The Church on earth is the visible manifestation of Christ’s love that is enfleshed between each of her members. St. Jerome described this incarnation of love in his famous phrase Corpus Christi ecclesia est, quae vinculo stringitur Caritatis—the Body of Christ is the Church, held together by the bond of charity. Henri de Lubac, the twentieth century French Jesuit theologian, had a profound grasp of this concept.
In my last article I wrote about making deliberate connections between the liturgical action and social action. I argued that true Catholic social teaching cannot begin unless the members of the Mystical Body are divinized or transformed in the love of Christ at the celebration of the Mass. Once this happens, the members of the Church bring Christ’s love into the world and transfigure it into the image of Christ. While the neo-scholastic Dom Virgil Michel, O.S.B. used the theology of St. Thomas Aquinas to make his argument, de Lubac engrossed himself in the Ressourcement, the movement that returned the Church to her Patristic sources. De Lubac was not interested in formulating a new theological method as much as he was concerned for a more visceral relationship between the Mystical Body and each of her members. This relationship, though, is a prime example of the “Catholic Both/And”: the Mystical Body is both a relationship with and between individuals and as a transformed society. And it is in this vein that de Lubac wished to bring the teaching of the early Church into the post-modern era. The Church is a collection of individuals, bound together in the love of Christ, which is his Mystical Body. Each member, then, made in the image of God, is not the subject of an inhuman and faceless social concern.
De Lubac wrote in the first half of the twentieth century, a time when two world wars had fractured the human family to a point where it was virtually unrecognizable. The human family, always a part of God’s plan of salvation, was in desperate need of being refreshed with the breath of the Holy Spirit. Going back to the wisdom of the early Church fathers, de Lubac—along with other theologians of this era—rediscovered the riches of the theology of the Church, or Ecclesiology. It is the Person of Christ as manifested on earth by the Church that will transfigure society into the original form of God’s plan for humankind. As de Lubac said:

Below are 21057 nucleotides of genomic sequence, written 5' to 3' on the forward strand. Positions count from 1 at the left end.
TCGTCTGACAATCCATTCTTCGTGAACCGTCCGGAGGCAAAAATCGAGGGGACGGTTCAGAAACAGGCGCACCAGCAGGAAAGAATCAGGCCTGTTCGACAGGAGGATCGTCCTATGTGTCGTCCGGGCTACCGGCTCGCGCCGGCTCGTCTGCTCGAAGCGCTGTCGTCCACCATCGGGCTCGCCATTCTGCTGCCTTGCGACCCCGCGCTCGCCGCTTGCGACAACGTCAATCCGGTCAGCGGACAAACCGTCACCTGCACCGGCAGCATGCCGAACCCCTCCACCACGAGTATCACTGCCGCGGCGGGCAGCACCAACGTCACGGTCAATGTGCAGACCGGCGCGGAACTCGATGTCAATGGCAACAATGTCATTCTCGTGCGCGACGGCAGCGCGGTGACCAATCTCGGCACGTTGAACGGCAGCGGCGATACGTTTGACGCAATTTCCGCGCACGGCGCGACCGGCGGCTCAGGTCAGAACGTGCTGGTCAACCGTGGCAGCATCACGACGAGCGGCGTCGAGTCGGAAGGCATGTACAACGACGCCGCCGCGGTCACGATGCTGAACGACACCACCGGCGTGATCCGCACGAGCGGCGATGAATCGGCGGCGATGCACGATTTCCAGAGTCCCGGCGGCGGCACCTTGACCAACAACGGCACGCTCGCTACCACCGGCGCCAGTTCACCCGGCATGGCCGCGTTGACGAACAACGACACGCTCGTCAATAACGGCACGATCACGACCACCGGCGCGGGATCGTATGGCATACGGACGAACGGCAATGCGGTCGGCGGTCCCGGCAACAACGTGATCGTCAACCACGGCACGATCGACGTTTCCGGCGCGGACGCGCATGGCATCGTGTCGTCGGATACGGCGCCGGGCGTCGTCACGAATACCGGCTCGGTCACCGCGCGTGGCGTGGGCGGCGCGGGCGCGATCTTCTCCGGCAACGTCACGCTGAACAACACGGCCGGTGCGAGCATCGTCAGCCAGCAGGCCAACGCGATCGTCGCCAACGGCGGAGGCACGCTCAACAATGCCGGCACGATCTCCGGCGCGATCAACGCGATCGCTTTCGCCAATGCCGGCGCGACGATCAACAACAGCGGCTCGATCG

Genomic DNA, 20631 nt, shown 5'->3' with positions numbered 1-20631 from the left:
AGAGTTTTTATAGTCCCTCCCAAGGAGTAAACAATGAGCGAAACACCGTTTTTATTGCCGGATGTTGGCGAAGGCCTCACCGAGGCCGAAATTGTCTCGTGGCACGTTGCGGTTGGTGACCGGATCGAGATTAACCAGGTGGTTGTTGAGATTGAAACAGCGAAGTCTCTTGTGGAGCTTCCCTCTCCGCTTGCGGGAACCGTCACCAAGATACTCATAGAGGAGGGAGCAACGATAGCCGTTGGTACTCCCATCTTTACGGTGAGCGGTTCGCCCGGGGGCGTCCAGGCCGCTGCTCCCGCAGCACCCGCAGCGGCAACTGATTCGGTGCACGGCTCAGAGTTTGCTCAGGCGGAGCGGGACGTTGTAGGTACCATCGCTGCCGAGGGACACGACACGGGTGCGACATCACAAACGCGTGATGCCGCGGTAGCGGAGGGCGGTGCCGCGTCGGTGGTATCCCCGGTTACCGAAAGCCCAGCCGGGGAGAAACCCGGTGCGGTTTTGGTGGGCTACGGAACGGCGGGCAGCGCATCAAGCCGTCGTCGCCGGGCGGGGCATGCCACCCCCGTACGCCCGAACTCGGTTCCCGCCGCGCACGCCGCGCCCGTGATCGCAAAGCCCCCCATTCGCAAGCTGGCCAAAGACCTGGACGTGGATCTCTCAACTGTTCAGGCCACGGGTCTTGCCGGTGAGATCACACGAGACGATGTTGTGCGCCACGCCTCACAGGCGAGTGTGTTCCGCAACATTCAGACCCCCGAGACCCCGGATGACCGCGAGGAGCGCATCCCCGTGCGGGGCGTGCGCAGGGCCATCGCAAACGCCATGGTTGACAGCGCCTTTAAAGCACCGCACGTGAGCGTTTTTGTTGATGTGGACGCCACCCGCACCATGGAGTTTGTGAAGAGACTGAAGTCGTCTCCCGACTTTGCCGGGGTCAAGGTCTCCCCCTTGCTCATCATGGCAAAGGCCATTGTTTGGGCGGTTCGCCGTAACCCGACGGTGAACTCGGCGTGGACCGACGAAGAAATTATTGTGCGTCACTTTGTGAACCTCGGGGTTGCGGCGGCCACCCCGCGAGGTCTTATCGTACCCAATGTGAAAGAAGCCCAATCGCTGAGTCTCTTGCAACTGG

Among those who are received within this heavenly city there is a more intimate relationship than subsists among members of a human society, for among them there is not only outward harmony, but true unity.
As grace builds upon nature, so the Mystical Body of Christ cannot exist without sanctifying the whole human family.
What was this to look like practically? For as much as de Lubac wanted the Church to transform the human family through the preaching of the Good News, participation in the liturgical life of the Church was one part of transfiguring society; it also involved ministering to men and women. This ministry, though, was not just about giving food to the hungry and drink to the thirsty, but had to bring together the natural and the supernatural, the worldly and the transcendent. Providing for humanity’s material needs is not enough for de Lubac. As he rightly notes, man is both a body and a soul. Therefore, charity—true Christian charity—cannot be faceless or impersonal. “Charity has not to become inhuman in order to remain supernatural; like the supernatural itself, it can only be understood as incarnate.” So, the social concern of the Mystical Body is not just for the individual, but also for the whole human family; the bodily needs of society and the supernatural pleas of each woman and man.
The Body of Christ is the Church, held together by the bond of charity. It seems like the work of the New Evangelization is progressing, but at times slowly. Like Henri de Lubac, who faced a world with the constant threat of total annihilation, we in the twenty-first century must understand that, as messengers of the Good News of Jesus Christ, we are to be the examples of Christ in our daily lives, fortified through our actual participation in the Eucharistic banquet. Thus made brave, we can divinize the whole human family and each individual through Christ and His Mystical Body.
 Henri de Lubac, Catholicism: Christ and the Common Destiny of Man, trans. Lancelot C. Sheppard and Elizabeth Englund (San Francisco: Ignatius Press, 1988), 79.
 Ibid., 115.
 Ibid., 365.